Uttarakhand government has constituted a high level multi-institutional expert committee to suggest appropriate technology or methodology for searching the mortal remains of 3,075 people who went missing in the massive flash floods in Kedarnath region in June 2013. The committee would hand over its report to the state government for compliance and further necessary action in two months.
The committee constituted under the chairmanship of inspector general (SDRF) Uttarakhand police will have expert members from Wadia Institute of Himalayan Geology, Dehradun, Geological Survey of India (GSI) and Archaeological Survey of India (ASI). HT has a copy of the order.
These three institutions have been mandated to “nominate suitable officers, scientists, faculty members in the committee who are well qualified, trained and experienced in shallow subsurface investigation to identify objects/human remains as also in retrieving these and having experience of working in the high altitude Himalayan terrain”
According to the order issued by secretary disaster management department, the committee would “meet as and when required and deliberate upon various aspects of the problem and would if required, visit the Kedarnath area”.
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The committee, according to the order, has been mandated to invite any expert that it deems fit for discussion, consultation and advice.
The state government apprised the high court about the order in its affidavit to the court on Friday during the hearing of a PIL filed by Delhi-based activist Ajay Gautam in 2014.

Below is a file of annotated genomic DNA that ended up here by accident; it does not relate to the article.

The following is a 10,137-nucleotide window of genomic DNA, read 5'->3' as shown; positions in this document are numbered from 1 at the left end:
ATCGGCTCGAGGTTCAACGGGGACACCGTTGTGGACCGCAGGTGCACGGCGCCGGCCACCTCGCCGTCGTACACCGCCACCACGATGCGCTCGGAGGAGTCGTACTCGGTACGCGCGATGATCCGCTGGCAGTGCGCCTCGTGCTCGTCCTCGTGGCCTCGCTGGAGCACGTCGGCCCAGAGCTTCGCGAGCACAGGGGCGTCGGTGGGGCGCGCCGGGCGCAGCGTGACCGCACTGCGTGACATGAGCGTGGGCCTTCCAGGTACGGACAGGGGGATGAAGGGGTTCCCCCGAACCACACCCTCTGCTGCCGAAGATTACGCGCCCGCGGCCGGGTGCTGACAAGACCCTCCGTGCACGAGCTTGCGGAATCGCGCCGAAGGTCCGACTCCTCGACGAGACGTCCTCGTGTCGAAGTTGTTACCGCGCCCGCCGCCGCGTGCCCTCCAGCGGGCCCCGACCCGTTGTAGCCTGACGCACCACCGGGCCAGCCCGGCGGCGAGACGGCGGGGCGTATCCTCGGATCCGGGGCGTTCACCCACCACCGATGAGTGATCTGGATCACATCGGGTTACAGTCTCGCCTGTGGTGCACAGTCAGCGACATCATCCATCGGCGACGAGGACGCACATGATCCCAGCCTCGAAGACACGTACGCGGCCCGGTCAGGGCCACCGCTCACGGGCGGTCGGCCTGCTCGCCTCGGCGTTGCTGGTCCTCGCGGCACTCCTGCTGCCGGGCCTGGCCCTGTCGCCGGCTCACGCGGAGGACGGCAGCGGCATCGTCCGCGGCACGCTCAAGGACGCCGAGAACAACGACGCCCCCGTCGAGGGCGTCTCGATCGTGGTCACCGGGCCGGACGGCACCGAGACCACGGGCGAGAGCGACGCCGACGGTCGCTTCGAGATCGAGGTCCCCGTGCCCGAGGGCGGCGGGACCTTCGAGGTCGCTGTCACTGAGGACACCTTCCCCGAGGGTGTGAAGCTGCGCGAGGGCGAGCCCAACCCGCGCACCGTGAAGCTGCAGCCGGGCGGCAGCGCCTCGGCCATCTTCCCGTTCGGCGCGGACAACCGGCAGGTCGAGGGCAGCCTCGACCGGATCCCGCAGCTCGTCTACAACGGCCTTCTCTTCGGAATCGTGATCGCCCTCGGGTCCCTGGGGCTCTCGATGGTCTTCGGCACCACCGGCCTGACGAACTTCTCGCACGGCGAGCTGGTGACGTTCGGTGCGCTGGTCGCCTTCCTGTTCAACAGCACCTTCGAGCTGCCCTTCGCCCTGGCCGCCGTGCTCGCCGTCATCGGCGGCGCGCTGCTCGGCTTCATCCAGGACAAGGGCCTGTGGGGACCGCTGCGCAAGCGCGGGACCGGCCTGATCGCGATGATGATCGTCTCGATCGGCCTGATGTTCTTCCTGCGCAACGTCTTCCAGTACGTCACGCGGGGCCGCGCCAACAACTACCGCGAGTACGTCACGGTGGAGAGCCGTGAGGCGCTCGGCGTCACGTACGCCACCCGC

The PIL had sought directions from the HC to authorities concerned to take proper and expedient steps to search missing persons in the June 2013 Kedarnath tragedy so that their last rites could be performed according to the Hindu tradition.
Ajay Gautam said he had suggested the HC that a committee of experts should be constituted to look into the issue and come up with some mechanism through which the missing bodies could be recovered and their last rites could be held as per the Hindu tradition.
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“I am happy that a high-level committee has been formed. After this decision, the PIL has been disposed of by the HC. I have been fighting for this cause since 2014. I hope in the coming time this will provide closure to families of these thousands of missing people,” said Gautam.
On June 22, 2020, HC had directed Wadia Institute of Himalayan Geology to suggest scientific ways that can be adopted to trace 3,075 bodies of missing people in Kedarnath region without harming the Himalayan environment
Since the tragedy in 2013, 699 dead bodies/skeletons/remains have been recovered so far from Kedarnath area.
In November 2016, the HC had directed the state government to form special investigation teams (SITs) to trace and cremate the bodies of the 2013 disaster victims. Following the directions, the state government in May 2017 had constituted five SITs for searching the bodies of the victims.
On September 4, 2019, Uttarakhand government had filed an affidavit, stating that excavating the fragile Himalayan terrain to trace the bodies of 3,075 people still missing in the 2013 Kedarnath tragedy could cause “irreparable damage to the ecology and the environment”.
The state government in its affidavit stated that “it is not possible technically to pinpoint the location of human remains under the debris and excavating the recently accumulated thick pile of debris in search of human remains would amount to inviting yet another disaster in this ecologically highly fragile zone. It is, therefore, most humbly prayed that unearthing of human remains be left to forces of nature and the state government commits to DNA sampling and ceremonial cremation of these”.
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